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How often do you think about your business numbers?

Many small and micro businesses that aren’t VAT-registered only look at their finances annually, often several months after the end of the tax year. As sole traders, we can file our taxes any time between 6 April and 31 January. If you are filing in January, you’re looking at your figures for 9-21 months ago: it’s ancient history, and generally not terribly useful. (Especially when those are pre-Covid numbers.)

My passion for helping makers and artisans to get away from this means that I want to show you that by looking at your numbers much more frequently and closer to now, you can make better decisions going forward.

Also, I want to help prepare those who will be affected by the coming Making Tax Digital (MTD) regulations. Starting in April 2023, any individuals who file Self Assessment Tax Returns, who have an income over £10,000 per year, will need to be using MTD software and send reports to HMRC every quarter. At present, you’ll still pay your income tax annually, though HMRC is considering more frequent payments – their consultation on timely payments has just closed.

What is Making Tax Digital?

If you’ve never heard of Making Tax Digital, it’s the push by HMRC (Her Majesty’s Revenue and Customs) to get data digitally, and with more granularity, mostly in an effort to reduce tax fraud. The general idea seems to be that the more information you need to give them, the harder it is to intentionally lie.

MTD has already been in place since April 2019 for VAT reporting, for businesses over the £85,000 threshold. Now, instead of filling out only the 9 boxes on the VAT return, the accountancy software calculates those 9 figures and sends them together with all the line items of every transaction that go into each calculation. You always needed to keep the supporting paperwork for those 9 figures in case of inspection; now HMRC automatically receives the information from those invoices and receipts whenever you file VAT (usually quarterly). Do still keep your supporting paperwork in case of inspection.

There are definitely some benefits of MTD, and also some challenges.

At the same time, HMRC is also working to harmonise their systems, so that we can tell them any given piece of information once. Currently, and/or in the past, they had separate systems that didn’t talk to each other, so you end(ed) up telling them the same numbers repeatedly. In general, in handling data, the more times you have to enter it, the higher your chances of making an error are; for example, transposing digits, misunderstanding what they’re asking for, etc. This is a good thing, and I’m happy to see HMRC taking this step.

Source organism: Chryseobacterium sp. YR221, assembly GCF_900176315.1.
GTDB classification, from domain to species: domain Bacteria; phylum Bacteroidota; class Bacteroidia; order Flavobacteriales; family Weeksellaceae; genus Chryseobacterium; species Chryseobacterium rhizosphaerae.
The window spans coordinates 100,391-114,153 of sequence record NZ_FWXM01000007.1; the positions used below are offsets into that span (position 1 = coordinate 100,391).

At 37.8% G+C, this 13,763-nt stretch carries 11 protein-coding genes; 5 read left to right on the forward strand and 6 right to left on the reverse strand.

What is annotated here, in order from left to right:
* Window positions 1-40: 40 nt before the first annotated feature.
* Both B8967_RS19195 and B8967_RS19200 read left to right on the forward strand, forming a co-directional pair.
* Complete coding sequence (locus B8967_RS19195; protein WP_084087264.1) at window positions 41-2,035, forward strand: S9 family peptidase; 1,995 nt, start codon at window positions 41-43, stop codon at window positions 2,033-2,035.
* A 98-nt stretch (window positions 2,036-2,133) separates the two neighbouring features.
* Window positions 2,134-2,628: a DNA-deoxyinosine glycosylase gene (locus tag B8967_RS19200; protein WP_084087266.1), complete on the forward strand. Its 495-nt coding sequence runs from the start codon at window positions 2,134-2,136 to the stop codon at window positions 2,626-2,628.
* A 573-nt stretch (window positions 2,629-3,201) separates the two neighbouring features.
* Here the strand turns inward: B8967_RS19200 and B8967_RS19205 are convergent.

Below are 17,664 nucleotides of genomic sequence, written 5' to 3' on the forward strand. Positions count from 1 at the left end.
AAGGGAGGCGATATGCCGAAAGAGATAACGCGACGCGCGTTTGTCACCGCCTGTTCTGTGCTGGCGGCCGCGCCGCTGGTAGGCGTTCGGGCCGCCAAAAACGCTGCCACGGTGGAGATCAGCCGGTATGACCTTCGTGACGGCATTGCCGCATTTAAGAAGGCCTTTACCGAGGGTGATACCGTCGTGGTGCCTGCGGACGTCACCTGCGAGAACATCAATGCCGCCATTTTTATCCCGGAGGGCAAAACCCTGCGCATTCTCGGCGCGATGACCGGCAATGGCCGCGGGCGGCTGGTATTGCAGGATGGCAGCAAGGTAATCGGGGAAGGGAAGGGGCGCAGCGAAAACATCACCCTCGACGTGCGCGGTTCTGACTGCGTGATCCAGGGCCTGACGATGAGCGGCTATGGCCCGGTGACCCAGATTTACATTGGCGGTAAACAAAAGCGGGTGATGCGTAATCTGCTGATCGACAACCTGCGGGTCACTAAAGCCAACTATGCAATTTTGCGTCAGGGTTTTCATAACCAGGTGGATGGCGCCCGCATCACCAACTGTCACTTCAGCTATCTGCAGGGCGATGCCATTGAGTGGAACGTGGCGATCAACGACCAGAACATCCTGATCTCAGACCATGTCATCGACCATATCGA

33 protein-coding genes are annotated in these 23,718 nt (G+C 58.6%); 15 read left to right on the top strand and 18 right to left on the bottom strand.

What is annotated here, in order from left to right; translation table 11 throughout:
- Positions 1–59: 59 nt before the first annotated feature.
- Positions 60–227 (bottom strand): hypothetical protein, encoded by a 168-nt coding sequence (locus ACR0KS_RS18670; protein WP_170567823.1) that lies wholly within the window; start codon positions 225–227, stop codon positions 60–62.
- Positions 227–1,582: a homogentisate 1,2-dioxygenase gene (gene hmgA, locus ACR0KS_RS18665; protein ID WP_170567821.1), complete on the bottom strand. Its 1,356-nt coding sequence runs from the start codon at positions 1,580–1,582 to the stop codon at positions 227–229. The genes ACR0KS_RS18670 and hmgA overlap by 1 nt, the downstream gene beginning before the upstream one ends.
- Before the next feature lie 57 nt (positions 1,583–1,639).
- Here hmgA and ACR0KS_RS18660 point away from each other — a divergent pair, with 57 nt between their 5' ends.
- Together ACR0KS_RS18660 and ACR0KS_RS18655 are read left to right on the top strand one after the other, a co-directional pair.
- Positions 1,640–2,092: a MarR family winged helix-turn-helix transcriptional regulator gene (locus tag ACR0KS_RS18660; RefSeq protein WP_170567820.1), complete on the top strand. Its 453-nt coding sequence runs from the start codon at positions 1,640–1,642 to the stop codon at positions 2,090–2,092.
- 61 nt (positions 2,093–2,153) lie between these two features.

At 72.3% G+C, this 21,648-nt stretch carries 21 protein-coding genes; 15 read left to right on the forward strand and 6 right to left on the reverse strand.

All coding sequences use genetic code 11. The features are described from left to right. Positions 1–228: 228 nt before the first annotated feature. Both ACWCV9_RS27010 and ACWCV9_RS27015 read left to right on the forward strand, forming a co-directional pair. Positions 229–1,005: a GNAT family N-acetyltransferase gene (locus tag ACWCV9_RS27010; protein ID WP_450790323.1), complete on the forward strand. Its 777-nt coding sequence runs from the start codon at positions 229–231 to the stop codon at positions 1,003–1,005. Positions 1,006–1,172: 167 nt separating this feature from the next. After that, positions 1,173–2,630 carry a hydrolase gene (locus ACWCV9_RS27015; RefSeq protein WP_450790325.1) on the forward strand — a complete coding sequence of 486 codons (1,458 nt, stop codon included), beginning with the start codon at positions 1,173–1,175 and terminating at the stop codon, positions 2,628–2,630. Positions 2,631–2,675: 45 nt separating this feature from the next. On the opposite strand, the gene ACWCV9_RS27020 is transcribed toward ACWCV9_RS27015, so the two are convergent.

If you are keen to start with Making Tax Digital for Income Tax for Self-Assessment before you’re required to in April 2023, you can voluntarily sign up here.

MTD-compatible software

The easiest way to comply with these regulations will be to use MTD-compatible accountancy software. There is a list here.

You can use Excel, but only with bridging software. Ultimately, the more complex your business becomes, the less easy Excel will be to use for your own reporting and planning needs, so I’d recommend that you start on accountancy software as soon as possible (for example, Xero, Sage, Quickbooks, etc).

I’ll cover some accountancy softwares in detail later on, but the biggest thing to do is to try them out first. Different software works better in different people’s heads; the key is to find one that is intuitive for you to use.

a small bird hanging on with each foot to a different flower, balanced between them

How frequently to review your business financials?

So, in less than 2 years, you’ll need to pull together your business figures at least quarterly. As I mentioned previously, I find quarterly a good period for goal setting, so would always recommend reviewing your finances quarterly at a minimum, and doing it very soon after the end of the quarter, not 9 months later when the information is quite useless.

However, if you review your figures at least monthly, then as the quarter goes along, you can course correct as needed to keep yourself on track to meet those quarterly goals.

Remember, reviewing is separate from bookkeeping. Keeping your accounts up to date, at a minimum weekly, means that you can keep on top of your cash flow. It will also enable you to handle unexpected expenses much better than you will if you’re solely relying on the balance in your current account to tell you if you can afford a purchase.

Whether you should thoroughly review your figures more frequently than monthly depends on your business. A thorough review of your profitability, reviewing whether your expenditure meets your current needs and priorities, etc, could take you a couple of hours, and may not be fruitful for you to do every single week; it really just depends on your business.

Seize the opportunities that software has provided us all to know every day exactly how our business is performing. Start now gradually moving to monthly or weekly reviews of your business performance, to keep you on track and smashing your goals.